Cytokines/chemokines are biologically active intercellular messengers having pleiotropic effects on various cell types resulting in immune system activation (12) In the nervous system, cytokines, and chemokines are involved in the regulation of central nerve system (CNS)-immune system interactions that function as neuromodulators and control neurodevelopment, neuroinflammation, and synaptic transmission (13). CD4+ T helper cells can be divided into four major subsets, and Th17 lineage is a recently discovered subset of CD4+ T-helper cells, which can promote tissue inflammation by induction of inflammatory mediators and recruitment of inflammatory cells (14). Th17 cells coordinate local tissue inflammation through the regulation of inflammatory cytokines and chemokines such as IL-17, IL-21, IL-28, CXCL1, CCL2, CXCL2, CCL11, and CCL20 (15). In this study, we evaluated the levels of Th17-related cytokines and chemokines in serum samples from MOG-IgG-seropositive ON, AQP4-IgG-seropositive ON, and idiopathic demyelinating ON (IDON) patients in the acute phase, in order to investigate the differences in immunopathogenesis based on the cytokine/chemokine profiles.
Materials and Methods
In this study, 59 patients with unilateral or bilateral isolated ON were recruited from the Ophthalmology Department of Beijing Chaoyang Hospital of Capital Medical University and the Chinese People's Liberation Army General Hospital (PLAGH). Recruitment was completed between April 2017 and July 2018. ON was the first symptom in all the patients who fulfilled the diagnosis criteria of ON. All the subjects were treated with methylprednisolone according to the suggestion with ONTT (16). If a minimal response to the corticosteroid therapy and the vision remained below 0.1 were clinically observed, the patient involved was given a total of three to five plasma exchanges.
All blood samples were collected during the acute phase of the disease or within a month of exacerbation. Seventy-four serum samples were drawn from the patients with acute demyelinating ON and from the controls, including 15 samples from the healthy control (HC) group, 20 samples from the IDON group, 18 samples from the AQP4-IgG-seropositive ON group, and 21 samples from the MOG-IgG-seropositive ON group.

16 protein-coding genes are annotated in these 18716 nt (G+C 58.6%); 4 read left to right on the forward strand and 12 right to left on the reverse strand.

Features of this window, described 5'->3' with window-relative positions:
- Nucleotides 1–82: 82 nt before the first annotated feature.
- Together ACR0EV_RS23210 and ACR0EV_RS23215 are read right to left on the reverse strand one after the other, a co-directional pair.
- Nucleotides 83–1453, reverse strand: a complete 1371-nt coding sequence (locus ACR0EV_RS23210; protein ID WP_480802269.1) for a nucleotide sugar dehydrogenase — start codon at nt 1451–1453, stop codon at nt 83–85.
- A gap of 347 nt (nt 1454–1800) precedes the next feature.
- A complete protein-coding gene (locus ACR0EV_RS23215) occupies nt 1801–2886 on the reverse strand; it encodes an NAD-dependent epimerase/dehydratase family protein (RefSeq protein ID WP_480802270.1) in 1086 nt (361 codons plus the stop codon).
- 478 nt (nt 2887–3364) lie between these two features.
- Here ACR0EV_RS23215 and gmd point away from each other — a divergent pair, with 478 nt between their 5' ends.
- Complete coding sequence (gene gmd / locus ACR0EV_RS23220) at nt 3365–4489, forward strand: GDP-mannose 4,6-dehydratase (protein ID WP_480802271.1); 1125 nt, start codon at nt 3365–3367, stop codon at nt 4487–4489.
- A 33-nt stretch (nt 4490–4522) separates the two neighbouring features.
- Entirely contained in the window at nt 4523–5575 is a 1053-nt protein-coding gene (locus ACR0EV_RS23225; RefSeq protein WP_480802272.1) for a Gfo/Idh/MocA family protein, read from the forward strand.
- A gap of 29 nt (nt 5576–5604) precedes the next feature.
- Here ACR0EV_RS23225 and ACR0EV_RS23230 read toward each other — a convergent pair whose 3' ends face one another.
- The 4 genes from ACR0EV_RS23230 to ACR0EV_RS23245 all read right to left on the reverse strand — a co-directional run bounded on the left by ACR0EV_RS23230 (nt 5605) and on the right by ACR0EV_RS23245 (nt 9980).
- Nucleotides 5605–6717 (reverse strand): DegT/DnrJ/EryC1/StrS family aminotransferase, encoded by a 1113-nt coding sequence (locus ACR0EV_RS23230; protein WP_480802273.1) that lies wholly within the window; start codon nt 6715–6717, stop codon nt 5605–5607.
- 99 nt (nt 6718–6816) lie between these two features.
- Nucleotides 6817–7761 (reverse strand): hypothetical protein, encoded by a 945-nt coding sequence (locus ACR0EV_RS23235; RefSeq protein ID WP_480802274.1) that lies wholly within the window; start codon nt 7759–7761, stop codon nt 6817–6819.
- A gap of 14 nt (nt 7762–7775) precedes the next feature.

Ophthalmic examinations including best-corrected visual acuity (BCVA), intraocular pressure, slit lamp examination, pupillary reactions in unilateral or bilateral asymmetric conditions, and ocular fundus examinations were conducted by professional ophthalmologists.
BCVA was tested by using a Snellen chart and was transformed into logarithm of the minimum angel of resolution (logMAR) values by using Petzold's et al. (17) VA conversion method. If a VA was below 0.01, finger-counting (FC), hand motion (HM), perception of light (LP), and no perception of light (NLP) were tested, and the results were documented accordingly. All patients underwent visual field, electrodiagnostic tests, and orbit and brain magnetic resonance imaging (MRI) examination.
Aquaporin 4 IgG and Myelin Oligodendrocyte Glycoprotein Antibody Testing
All serum samples were analyzed for the presence of AQP4-IgG by an extracellular live cell-staining immunofluorescence technique using transiently transfected AQP4-expressing cells as previously described (18). Samples were scored as positive or negative by at least two independent experiments. A dilution of 1:1,000 was employed as the maximum positive value and 1:10 as the cut-off for positive and negative cases. MOG-IgG detection was performed by CBA with full-length human MOG-transfected HEK293 cells. MOG-IgG titers of ≥1:10 were classified as positive.
Cytokine and Chemokine Assay